You exist because of technical debt. Whether and how that debt exists after your time on the project is up to you.

When it comes to complex, distributed systems—or even simple scripts—you should never assume anything. Remember, anything is possible. This means great solutions can end up in production as well as poor ones. Almost every place I have worked has had a team that has made an assumption about the way their systems work. There are various reasons why these assumptions exist. There are various reasons why these assumptions exist, but the fact that no one has ever performed a deep dive to ensure the systems work the way they assume they do should be perplexing. You should always trust your teammates; Yet if something feels weird or doesn't work as expected, you need to verify whether the assumption is actually true.

5. Acknowledge technical debt

Technical debt is the result of decisions that made sense at the time someone made them. But those decisions are likely causing issues now because they no longer make sense. What got the product out the door a year ago under a tight deadline is likely going to hinder you from doing the same thing this year. If you are on a DevOps team, you are either helping to eliminate technical debt or you are pushing it to production. Often times you have to be the voice of reason in the planning sessions saying why something won't work long term. This can make you an outcast if you are not careful. Treat these moments as opportunities to teach others around you something new. Do not act surprised people don't understand why what they are discussing will add complexity later on. It is your job to understand the complexity of the systems and stacks you are supporting (not theirs). Put your foot down if you have to. Keep in mind though, if you are having to put your foot down chances are you need to align yourself closer to the beginning of the project's feedback loops.

You exist because of technical debt. Whether and how that debt exists after your time on the project is up to you.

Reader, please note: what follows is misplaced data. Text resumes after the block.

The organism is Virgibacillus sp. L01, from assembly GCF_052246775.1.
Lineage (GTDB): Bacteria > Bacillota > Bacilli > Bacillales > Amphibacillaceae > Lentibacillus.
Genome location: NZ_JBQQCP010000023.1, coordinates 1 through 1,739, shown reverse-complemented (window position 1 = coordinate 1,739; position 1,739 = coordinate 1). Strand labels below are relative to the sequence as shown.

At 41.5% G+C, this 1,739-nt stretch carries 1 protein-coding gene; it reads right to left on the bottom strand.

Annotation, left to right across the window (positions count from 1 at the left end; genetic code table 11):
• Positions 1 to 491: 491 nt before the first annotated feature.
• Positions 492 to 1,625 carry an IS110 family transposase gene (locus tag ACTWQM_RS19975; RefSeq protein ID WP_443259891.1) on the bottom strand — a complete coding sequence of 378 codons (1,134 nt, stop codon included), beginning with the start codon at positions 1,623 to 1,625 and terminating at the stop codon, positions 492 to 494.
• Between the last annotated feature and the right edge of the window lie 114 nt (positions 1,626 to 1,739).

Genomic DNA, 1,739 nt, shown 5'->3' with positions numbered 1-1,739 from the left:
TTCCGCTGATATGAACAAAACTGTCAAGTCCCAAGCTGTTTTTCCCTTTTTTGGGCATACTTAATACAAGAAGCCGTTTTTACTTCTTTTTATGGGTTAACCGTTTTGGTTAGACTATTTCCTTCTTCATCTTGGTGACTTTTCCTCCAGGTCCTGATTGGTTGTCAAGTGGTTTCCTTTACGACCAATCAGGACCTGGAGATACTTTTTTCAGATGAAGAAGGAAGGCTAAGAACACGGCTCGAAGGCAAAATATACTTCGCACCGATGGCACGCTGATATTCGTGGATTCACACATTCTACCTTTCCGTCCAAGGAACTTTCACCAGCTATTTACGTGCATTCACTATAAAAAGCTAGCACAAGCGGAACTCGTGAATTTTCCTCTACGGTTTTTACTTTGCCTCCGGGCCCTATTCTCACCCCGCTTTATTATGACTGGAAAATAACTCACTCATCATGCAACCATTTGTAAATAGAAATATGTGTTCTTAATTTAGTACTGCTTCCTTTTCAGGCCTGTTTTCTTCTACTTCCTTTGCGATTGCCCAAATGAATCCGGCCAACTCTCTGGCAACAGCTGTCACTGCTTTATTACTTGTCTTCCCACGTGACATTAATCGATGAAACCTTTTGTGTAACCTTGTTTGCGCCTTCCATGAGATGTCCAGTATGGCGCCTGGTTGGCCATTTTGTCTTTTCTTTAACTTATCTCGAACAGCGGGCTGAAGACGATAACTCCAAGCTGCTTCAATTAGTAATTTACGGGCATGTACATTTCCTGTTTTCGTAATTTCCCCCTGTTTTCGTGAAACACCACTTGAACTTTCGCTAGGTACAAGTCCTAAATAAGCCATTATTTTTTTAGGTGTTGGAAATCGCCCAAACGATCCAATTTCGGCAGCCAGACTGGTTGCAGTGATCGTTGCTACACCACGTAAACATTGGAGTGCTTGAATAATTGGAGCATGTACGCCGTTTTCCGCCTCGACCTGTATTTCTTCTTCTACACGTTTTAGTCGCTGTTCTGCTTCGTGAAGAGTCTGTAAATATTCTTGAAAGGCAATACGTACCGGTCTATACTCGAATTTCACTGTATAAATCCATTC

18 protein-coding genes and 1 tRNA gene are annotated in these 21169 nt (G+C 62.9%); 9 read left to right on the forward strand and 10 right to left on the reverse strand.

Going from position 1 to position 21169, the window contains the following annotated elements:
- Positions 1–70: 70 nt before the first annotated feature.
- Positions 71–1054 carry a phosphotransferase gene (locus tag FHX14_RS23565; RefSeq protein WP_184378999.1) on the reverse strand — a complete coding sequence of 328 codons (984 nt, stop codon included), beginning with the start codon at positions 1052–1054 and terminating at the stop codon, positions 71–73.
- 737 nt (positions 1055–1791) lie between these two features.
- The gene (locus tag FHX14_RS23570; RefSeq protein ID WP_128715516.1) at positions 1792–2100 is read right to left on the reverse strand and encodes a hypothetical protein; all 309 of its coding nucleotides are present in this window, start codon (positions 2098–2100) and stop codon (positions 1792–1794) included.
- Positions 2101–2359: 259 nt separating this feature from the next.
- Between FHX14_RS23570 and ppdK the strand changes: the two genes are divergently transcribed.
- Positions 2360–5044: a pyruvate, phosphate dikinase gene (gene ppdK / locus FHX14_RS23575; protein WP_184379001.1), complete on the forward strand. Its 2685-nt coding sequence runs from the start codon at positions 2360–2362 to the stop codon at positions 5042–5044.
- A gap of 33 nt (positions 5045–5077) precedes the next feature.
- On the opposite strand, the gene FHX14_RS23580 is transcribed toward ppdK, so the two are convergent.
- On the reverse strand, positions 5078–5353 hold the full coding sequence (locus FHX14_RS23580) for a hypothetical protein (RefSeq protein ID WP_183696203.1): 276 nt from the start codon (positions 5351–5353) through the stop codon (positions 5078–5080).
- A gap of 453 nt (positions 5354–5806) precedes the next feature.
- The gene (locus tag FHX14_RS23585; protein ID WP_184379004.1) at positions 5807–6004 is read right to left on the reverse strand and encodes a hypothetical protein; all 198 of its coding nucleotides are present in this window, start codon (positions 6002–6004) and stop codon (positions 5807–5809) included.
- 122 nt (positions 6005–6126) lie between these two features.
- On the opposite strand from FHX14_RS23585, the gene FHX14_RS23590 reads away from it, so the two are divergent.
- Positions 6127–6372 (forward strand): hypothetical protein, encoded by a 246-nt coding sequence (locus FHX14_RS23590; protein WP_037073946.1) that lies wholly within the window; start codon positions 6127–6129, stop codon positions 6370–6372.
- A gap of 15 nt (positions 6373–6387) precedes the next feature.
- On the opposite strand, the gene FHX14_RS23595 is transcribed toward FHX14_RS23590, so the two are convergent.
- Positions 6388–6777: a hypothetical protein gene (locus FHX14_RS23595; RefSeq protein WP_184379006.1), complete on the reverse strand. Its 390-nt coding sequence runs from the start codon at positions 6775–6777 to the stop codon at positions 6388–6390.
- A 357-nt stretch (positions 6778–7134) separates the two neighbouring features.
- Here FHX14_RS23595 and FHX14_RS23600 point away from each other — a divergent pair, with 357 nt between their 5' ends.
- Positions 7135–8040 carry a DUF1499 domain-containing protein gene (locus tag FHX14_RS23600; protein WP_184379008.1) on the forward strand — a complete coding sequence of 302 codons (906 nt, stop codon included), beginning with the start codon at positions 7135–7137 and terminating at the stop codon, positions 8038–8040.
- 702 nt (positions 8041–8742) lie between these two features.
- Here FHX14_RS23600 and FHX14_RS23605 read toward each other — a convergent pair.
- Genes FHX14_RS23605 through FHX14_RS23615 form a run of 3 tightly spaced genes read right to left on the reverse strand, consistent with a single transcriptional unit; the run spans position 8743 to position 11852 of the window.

An unquenchable thirst for fundamental systems knowledge is necessary for success in DevOps. Great DevOps engineers constantly seek answers to questions and solutions to problems. To become one of them, make preventing future technical debts a constant focus of your work. Never stop learning. Laziness just won't get you there.

This article is part of The Open Organization Guide to IT culture change.

Chris Short
Open Source Diplomat | Kubernetes Contributor | Disabled Veteran (definitely in pain) | Detroit | Kubernetes at AWS | He/Him/His | Views solely mine


I'll add one that has helped me a lot: report bugs early. I say this not because it's a responsible thing to do, but because I usually find that the act of reporting a bug and having to replicate the problem that I believe to be unavoidable usually reveals some silly user error. I'd say 75% of the bugs I sit down to report never actually get sent, because the act of trying to report them reveals their solution.

>Forget 'I don't know'
I disagree. Saying you don't know can set realistic expectations. I am not a DBA - asking me a database question is only going to make me stare at you blankly - saying I am going to have research something isn't going to do anyone any favours. Best if they ask a DBA directly rather than me being the middle man and relaying information i might get wrong.

>Search before asking
this should be every job, not just devops.

If it's going to be your responsibility to solve, then it's your job to ask the DBA or do whatever you need to do to get the answer. If it's not your job, you can still politely point the person in the right direction. Whether we like it or not answering "I don't know" often translates to "I don't care".

I agree that these five recommendations are applicable to almost any technical job these days, not just DevOps.

In reply to by zenmaster (not verified)

I completely disagree with your first statement, to banish "I don't know". When you are that humble to accept that you don't know something, is when you can start to learn and to eventually know things.

That exactly what Descartes said with its Cogito Ergo Sum, if I may bring some philosophy :).

For the rest, yes, you need to read, understand, synthesize and design a good (ie the best) solution for every problems you may encounter. That's what an engineer do.

My 2 cents,

Creative Commons LicenseThis work is licensed under a Creative Commons Attribution-Share Alike 4.0 International License.

Download the Open Organization Guide to IT Culture Change

Open principles and practices for delivering unparalleled business value.